Portrait of the week

Portrait of the week: Unemployment up, bathers banned and Corbyn’s brother arrested

23 May 2020

9:00 AM

23 May 2020

9:00 AM

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The United Kingdom seemed reluctant to come out of its lockdown. ‘We are likely to face a severe recession, the likes of which we haven’t seen,’ said Rishi Sunak, the Chancellor of the Exchequer. Unemployment rose by 856,500 in April to 2.1 million. More than two million claims had been made for the grant scheme for self-employed people. The government was estimated to be paying ten million of the UK’s 27.5 million private-sector workers. At quiet railway stations, wardens supposedly trained in crowd control stood around talking to each other. Police in England and Wales issued 14,444 fixed penalty notices for breach of the coronavirus regulations up to 11 May; one person was fined nine times. Piers Corbyn, the elder brother of Jeremy Corbyn, the former Labour leader, was among 19 arrested at a demonstration at Speakers’ Corner; ‘5G towers will be installed everywhere,’ he said through a megaphone. The Old Bailey began its first new jury trial during the emergency. Police arrested 27 men and boys aged between 16 and 57 in connection with online child sexual exploitation in Bradford. The City of London Corporation banned bathing in Highgate Ponds lest its lifeguards be asked to resuscitate bathers carrying coronavirus.

At the beginning of the week, on 17 May, the number of coronavirus deaths in the UK stood at 34,636; a week earlier it had been 31,587. The rate of fatalities and admissions to hospitals had slowed markedly. A Cambridge study showed that the R number, indicating the number of people each Covid-19 sufferer infects, was about 0.4 in London but 0.8 in the North-East and Yorkshire. Anyone aged five or more with symptoms was now eligible to be tested for coronavirus, Matt Hancock, the Health Secretary, said. AstraZeneca agreed to manufacture a vaccine if trials of one developed by Oxford University proved successful. Tom Moore, the centenarian who has raised more than £32 million for NHS charities, is to be knighted.


EasyJet admitted that email addresses of nine million customers had been stolen by hackers; 2,208 customers had been told that credit card details had also been taken. The government said it would not exempt people coming from France from a proposed 14-day quarantine, apart from lorry-drivers. Michael O’Leary, the chief executive of Ryanair, said the quarantine was ‘idiotic and unimplementable’. The immigration bill, intended to bring in a ‘points-based system’, had its second reading in the Commons. Six boats carrying 90 migrants were intercepted off the Kent coast on 16 May, bringing to more than 900 the number picked up since 23 March. Kent county council said it had 450 child migrants in its care at the end of April. Because of the pandemic, Eurotunnel and cross-channel ferry operators are to be given £35 million in support.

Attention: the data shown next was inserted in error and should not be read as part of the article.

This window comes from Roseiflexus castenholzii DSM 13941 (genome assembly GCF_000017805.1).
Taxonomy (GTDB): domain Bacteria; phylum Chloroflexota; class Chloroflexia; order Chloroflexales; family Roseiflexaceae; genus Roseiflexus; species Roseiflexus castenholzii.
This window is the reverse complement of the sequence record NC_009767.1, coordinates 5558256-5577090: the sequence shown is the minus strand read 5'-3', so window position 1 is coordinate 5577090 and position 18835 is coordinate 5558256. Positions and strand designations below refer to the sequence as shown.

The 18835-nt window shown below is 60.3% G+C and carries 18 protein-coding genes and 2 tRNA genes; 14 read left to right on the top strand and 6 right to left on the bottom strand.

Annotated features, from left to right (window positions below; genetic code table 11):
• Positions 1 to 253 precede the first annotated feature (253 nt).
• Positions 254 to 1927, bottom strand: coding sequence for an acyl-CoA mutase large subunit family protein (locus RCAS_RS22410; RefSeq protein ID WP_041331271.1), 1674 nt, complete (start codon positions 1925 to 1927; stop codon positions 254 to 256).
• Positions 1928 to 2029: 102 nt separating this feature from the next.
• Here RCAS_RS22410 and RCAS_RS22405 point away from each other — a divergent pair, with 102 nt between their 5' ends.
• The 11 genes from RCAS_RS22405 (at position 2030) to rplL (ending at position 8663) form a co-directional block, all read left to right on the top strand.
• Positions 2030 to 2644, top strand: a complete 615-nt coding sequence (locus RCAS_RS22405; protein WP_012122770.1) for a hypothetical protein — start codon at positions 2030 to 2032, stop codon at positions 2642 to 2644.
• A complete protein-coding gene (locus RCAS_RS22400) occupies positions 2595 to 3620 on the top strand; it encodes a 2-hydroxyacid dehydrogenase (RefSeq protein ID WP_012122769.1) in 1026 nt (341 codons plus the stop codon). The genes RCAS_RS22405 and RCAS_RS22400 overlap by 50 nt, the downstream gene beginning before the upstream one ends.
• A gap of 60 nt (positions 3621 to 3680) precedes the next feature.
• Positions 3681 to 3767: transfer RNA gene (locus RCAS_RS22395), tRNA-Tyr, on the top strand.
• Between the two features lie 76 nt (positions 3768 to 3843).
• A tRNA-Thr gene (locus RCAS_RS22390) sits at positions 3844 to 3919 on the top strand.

Abroad

The world had seen 312,902 coronavirus deaths by the beginning of 17 May; a week earlier the number had been 278,516. Italy and Spain reported daily fatalities of fewer than 100. Italy reopened churches for worship and restaurants, with distancing measures. Denmark reopened cafés with a distancing space reduced from two to one metre. More than 122 million people were reported to have lost their jobs in India in April. Qatar imposed a penalty of three years in prison for not wearing a face mask in public. In Panama, where the lockdown allows men and women out on alternate days, transgender people complained of not being allowed out on either day.

President Donald Trump of the United States (where deaths from Covid-19 rose above 90,000) said that he was taking hydroxychloroquine to ward off coronavirus, despite public health officials warning of its dangerous side-effects. More than 100,000 cruise ship workers around the world were believed to be stranded at sea. A dozen supercomputers in Europe, including the Archer supercomputer at the University of Edinburgh, were shut down when hackers apparently tried to take them over to mine cryptocurrency.

In France, President Emmanuel Macron’s party lost its overall majority when seven deputies broke away to form a new party. In Israel a unity government was sworn in, with Benjamin Netanyahu serving as Prime Minister and Benny Gantz as his deputy for another 18 months, before they swap. China’s ambassador to Israel, Du Wei, was found dead in his apartment north of Tel Aviv. Scuffles broke out in the Legislative Council in Hong Kong as it prepared to consider a bill to criminalise disrespect for the Chinese national anthem. CSH

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